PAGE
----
referred to as a nonlinear editing suit. Before, anime would be made on film, which becomes
a very destructive process. A nonlinear system doesn't work frame by frame, instead it
connects elements like 3d scenes, layers and effects together. This was revolutionary in
how anime could be developed. Hours and hours of precious time could be saved with absolutely
no quality loss.
Specifically, digital effects like computer systems or dynamic text could now be created
in seconds. The iconic opening sequence for example would've taken months to animate by
hand, but with the digital process, it could be completed in a fraction of the time. Allowing
them to do cool things like making those numbers the binary code for each staff member's
name. Lens effects like the distortion on the edge of the frame here could be easily
made without having to animate each frame, this allowed them to replicate real cameras
with ease. You can see how sequences like these could only be possible with the help
of computer animation. This made Ghost in the Shell one of the most intricate and progressive
films in the medium. It was using techniques that nobody had seen before in almost every
scene.
This revolutionary jump actually became a main influence on the thematic content of
the film too. Oshii was always interested in how technology and computers will enhance
our lives, and he was at the heart of one of those revolutions with digital animation.
He used his experiences with the new technology to guide the film's story. Ghost in the
Shell grows a meta narrative in this sense.
Although Ghost in the Shell had become a successful digital anime, it still wasn't an industry
standard. Prices would have to drop considerably before most studios could invest in the technology.
And a lot of studios weren't all convinced about the movement to digital. Anime at this
point was a very traditional medium and the people who controlled it were happy with it
staying that way. So the rest of the 90s becomes a testing ground for various studios trying
out computer animation.
A few years later, the TV production Yuusha-Ou GaoGaiGar used various digital elements throughout
its episodes. The team would create CG elements for the show and would add them into the series
throughout each episode. Allowing them to have complex animation throughout the series
with little effort. This idea of sprinkling digital effects into traditional animation
became the standard, with bigger projects like Escaflowne compositing digital artifacts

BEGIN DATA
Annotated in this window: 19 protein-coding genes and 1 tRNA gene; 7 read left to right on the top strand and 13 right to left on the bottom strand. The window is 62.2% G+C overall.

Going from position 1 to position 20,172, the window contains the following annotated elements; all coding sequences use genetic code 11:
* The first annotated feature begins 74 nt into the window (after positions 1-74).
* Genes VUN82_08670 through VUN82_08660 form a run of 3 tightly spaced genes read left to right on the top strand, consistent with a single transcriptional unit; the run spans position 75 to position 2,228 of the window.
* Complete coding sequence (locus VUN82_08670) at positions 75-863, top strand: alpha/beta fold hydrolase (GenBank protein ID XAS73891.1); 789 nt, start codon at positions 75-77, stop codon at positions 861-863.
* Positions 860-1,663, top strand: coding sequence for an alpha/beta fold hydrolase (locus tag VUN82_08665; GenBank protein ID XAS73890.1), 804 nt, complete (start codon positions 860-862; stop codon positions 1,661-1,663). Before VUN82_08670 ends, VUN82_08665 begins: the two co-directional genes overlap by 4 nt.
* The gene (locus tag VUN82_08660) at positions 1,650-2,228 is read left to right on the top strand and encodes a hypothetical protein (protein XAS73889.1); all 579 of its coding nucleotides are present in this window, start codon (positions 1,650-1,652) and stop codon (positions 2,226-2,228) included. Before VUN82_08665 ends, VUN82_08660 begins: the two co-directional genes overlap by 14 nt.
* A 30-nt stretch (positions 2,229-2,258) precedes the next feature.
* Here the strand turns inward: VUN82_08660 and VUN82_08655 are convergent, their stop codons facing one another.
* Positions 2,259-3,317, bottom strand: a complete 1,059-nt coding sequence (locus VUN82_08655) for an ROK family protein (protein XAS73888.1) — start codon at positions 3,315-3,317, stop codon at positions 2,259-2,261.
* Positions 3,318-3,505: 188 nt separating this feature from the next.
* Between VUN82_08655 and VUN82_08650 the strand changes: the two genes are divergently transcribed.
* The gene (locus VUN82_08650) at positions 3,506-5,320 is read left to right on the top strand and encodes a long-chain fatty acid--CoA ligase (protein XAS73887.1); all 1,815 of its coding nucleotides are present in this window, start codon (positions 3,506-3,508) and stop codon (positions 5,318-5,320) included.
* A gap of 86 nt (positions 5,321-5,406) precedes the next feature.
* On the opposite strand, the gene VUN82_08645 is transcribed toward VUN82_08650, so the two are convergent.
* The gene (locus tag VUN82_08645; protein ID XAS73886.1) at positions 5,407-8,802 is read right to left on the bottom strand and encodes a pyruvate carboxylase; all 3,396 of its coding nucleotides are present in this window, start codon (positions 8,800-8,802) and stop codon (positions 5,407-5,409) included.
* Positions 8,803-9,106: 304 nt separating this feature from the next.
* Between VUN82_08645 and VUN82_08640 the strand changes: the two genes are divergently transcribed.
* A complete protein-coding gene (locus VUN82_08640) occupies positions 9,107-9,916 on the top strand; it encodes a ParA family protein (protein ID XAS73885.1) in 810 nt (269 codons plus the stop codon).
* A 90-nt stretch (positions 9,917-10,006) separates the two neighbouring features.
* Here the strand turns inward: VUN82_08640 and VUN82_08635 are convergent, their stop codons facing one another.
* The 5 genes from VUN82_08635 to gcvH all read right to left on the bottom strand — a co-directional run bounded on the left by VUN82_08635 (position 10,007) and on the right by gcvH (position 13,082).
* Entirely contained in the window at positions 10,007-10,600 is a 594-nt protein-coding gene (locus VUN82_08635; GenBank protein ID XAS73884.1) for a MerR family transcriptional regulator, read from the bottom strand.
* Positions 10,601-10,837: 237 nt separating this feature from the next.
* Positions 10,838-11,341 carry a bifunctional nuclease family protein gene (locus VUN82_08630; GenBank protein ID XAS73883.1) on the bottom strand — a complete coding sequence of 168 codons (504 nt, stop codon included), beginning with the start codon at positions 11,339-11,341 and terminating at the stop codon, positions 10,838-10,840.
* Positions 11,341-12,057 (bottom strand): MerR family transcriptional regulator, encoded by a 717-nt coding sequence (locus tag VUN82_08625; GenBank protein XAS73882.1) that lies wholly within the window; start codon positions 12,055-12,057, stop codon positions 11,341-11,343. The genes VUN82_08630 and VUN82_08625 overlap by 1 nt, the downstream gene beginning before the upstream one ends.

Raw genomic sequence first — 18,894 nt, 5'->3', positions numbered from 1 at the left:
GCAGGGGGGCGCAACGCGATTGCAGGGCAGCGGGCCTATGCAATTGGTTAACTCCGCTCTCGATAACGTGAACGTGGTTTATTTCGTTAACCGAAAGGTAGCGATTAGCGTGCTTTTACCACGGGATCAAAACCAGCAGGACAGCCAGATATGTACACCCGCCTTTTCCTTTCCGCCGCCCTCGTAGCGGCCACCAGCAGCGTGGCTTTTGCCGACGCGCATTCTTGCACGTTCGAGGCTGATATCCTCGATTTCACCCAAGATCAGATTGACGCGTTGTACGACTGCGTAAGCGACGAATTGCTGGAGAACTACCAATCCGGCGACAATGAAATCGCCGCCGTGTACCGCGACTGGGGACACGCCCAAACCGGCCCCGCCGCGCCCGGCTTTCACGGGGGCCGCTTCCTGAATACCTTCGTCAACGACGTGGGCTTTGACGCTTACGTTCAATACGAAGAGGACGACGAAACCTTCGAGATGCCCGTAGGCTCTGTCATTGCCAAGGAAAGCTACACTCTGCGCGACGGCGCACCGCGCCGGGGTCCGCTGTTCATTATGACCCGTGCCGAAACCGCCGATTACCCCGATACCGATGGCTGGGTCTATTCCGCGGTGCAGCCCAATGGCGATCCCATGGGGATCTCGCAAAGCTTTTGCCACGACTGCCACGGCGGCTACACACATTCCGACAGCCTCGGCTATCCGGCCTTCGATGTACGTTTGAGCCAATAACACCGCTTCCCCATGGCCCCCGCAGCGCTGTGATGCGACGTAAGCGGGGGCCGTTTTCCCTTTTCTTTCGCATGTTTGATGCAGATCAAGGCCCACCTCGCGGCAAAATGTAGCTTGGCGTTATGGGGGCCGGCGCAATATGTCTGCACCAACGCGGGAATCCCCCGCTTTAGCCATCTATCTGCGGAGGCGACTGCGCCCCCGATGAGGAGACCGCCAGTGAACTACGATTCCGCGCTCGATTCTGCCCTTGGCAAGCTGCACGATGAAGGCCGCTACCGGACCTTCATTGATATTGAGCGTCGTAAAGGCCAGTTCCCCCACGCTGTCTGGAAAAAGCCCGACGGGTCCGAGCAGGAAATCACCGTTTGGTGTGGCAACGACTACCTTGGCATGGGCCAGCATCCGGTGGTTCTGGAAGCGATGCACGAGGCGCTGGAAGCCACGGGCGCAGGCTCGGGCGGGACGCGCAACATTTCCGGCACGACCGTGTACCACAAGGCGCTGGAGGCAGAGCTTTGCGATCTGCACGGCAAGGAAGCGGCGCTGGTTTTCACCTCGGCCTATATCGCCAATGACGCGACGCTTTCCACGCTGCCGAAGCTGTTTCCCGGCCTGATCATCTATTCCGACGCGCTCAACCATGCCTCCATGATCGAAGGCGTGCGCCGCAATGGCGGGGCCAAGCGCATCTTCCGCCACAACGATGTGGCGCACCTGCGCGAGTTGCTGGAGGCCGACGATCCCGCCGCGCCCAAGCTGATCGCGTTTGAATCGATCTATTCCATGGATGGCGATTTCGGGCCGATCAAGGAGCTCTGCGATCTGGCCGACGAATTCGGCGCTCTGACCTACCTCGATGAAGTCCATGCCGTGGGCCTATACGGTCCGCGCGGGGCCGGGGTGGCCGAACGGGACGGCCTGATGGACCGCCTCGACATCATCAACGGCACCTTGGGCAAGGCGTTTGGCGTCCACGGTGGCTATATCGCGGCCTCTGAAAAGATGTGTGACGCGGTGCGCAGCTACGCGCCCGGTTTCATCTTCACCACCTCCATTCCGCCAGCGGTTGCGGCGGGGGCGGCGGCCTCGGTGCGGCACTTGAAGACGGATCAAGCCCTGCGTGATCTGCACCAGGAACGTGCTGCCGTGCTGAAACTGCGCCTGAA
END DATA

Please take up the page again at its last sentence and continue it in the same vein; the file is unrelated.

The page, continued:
into a very traditional aesthetic.
But some studios were taking extra steps to digitize their projects. Alice was released
at the very end of the decade and became the very first fully CG anime film. And it's
a real artifact of 90s computer animation. Very few studios had the courage to produce
full projects like this because of the judgemental anime audience, and looking at Alice, i'm
not surprised. Obviously there was a whole new level of freedom in how they could frame
shots. Moving a digital camera around a 3D environment was easy, and action scenes could
pull of complex choreography, but elements like textures and VFX were years from what
they needed to be. Characters didn't blend with the backgrounds and facial expressions
seemed robotic. This project as a standalone piece of anime wasn't great, but it was
an example of the possibilities computer animation could unlock.
One of the compromises of this period was called Cel-shading. This used computers to
take advantage of all the time saving benefits but imitated traditional cel animation. A
lot of the time you wouldn't be able to tell the difference. One of the early examples
of this idea was at Studio Ghibli, Miyazaki has always been a fan of the traditional animation
process, but even he couldn't resist the benefits of computers. After experiments in
Princess Mononoke, Spirited Away in 2001 became their first film to be composited fully in
a computer. This increased the studio's productivity immensely, having the film completed
in just 18 months. But Miyazaki took extra care to almost trick the audience into thinking
otherwise. He even added in artificial movement into static objects to replicate traditional
cel animation. This says a lot about how the industry was looking at the new technology.
They were eager to embrace the new era of computer animation, but unlike Disney or Dreamworks
they were reluctant to let go of the old aesthetic.
Katsuhiro Otomo was one of the early innovators in this field with his film Steamboy in 2004,
using a handful of digital techniques to enhance his production. Although, Otomo has voiced
his concerns about the new technology. He discusses in a 1998 interview in Animage that
the explosive amount of new options animators get can distract them from the basics.